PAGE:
Royal Mail bankruptcy threat

 

THE Royal Mail could be bankrupted by its massive pension fund deficit, chairman Allan Leighton warned this afternoon. As he unveiled a huge rise in profits he warned that the company had no way of filling a £4bn pound hole in its pension fund without government help.

The business, which has axed 33,000 jobs and outsourced some operations to return to profit, warned it could be bankrupted by claims on its pension fund which it said has more members than any other company scheme in Britain.

Leighton said the company's efforts to turn itself around would be in vain unless the pension hole could be filled. 'We are dealing with a legacy from the past, if we could wipe that clear we could get on with running a profitable company. We are generating £500m cash a year and may have to put twice that into the pension fund, if you don't have enough cash you go bankrupt,' he said. Leighton added that he wanted the price of a first-class stamp to increase to 39p by 2009/10.

His comments came as Royal Mail, which had been losing £1m a day in 2002, delivered an operating profit of £159m pounds for the six months to 30 September driven by its post office shops and parcels businesses.

However operating profit in the letters business, which accounts for 76% of Royal Mail's revenue, fell 3% to £168m as mail volumes fell.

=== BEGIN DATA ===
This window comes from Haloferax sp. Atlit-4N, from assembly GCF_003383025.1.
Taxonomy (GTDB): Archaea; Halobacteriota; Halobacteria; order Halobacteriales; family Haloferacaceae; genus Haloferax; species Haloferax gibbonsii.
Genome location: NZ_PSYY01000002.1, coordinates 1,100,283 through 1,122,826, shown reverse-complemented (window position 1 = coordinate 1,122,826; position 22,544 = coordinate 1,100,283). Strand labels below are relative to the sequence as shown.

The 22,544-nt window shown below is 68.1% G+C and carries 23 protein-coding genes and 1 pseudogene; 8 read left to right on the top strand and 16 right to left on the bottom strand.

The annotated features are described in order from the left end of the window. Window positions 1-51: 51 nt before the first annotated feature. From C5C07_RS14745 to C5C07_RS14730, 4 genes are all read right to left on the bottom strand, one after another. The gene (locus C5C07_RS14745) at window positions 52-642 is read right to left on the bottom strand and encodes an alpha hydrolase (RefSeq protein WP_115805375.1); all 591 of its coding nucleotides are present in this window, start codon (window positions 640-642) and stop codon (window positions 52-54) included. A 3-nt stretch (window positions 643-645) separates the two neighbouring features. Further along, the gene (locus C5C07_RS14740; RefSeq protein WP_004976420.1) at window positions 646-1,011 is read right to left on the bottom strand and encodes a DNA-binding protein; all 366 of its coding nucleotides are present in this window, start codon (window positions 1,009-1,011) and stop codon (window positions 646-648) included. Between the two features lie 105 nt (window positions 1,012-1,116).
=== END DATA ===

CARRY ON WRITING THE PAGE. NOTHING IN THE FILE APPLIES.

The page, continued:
Chief financial officer Marisa Cassoni underscored the need for a pension bailout: 'It's a big number whichever way you look at it and it is very volatile, down to recent problems in the bond market. There are more than 440,000 people in our pension fund, more than any other company in the UK.'

Royal Mail also said it needs £2bn to replace ageing equipment and vehicles and to buy new technology.

From next year Royal Mail will have its core mail business opened to competition and faces the possibility of an imposed cap on the price of postage stamps by regulator Postcomm.

'Royal Mail is facing the prospect of the regulator imposing a price control which will undo the remarkable turnaround achieved in the last three years by our people,' Leighton said.

In the liberalised market, Royal Mail will still be required to provide a universal postal service for first- and second-class mail of one collection and one delivery each working day at a uniform price throughout Britain.

'Competition should not be for competition's sake, and it has to be fair, not make us operate with one hand tied behind our our back.' Said Leighton.

The company also announced that David Mills, chief executive of Post Office Ltd would step down at the end of the year along with finance chief Cassoni. However, chief executive Adam Crozier said he was going nowhere. 'I'm very committed to staying. There is a big job and I'm here to see it through'.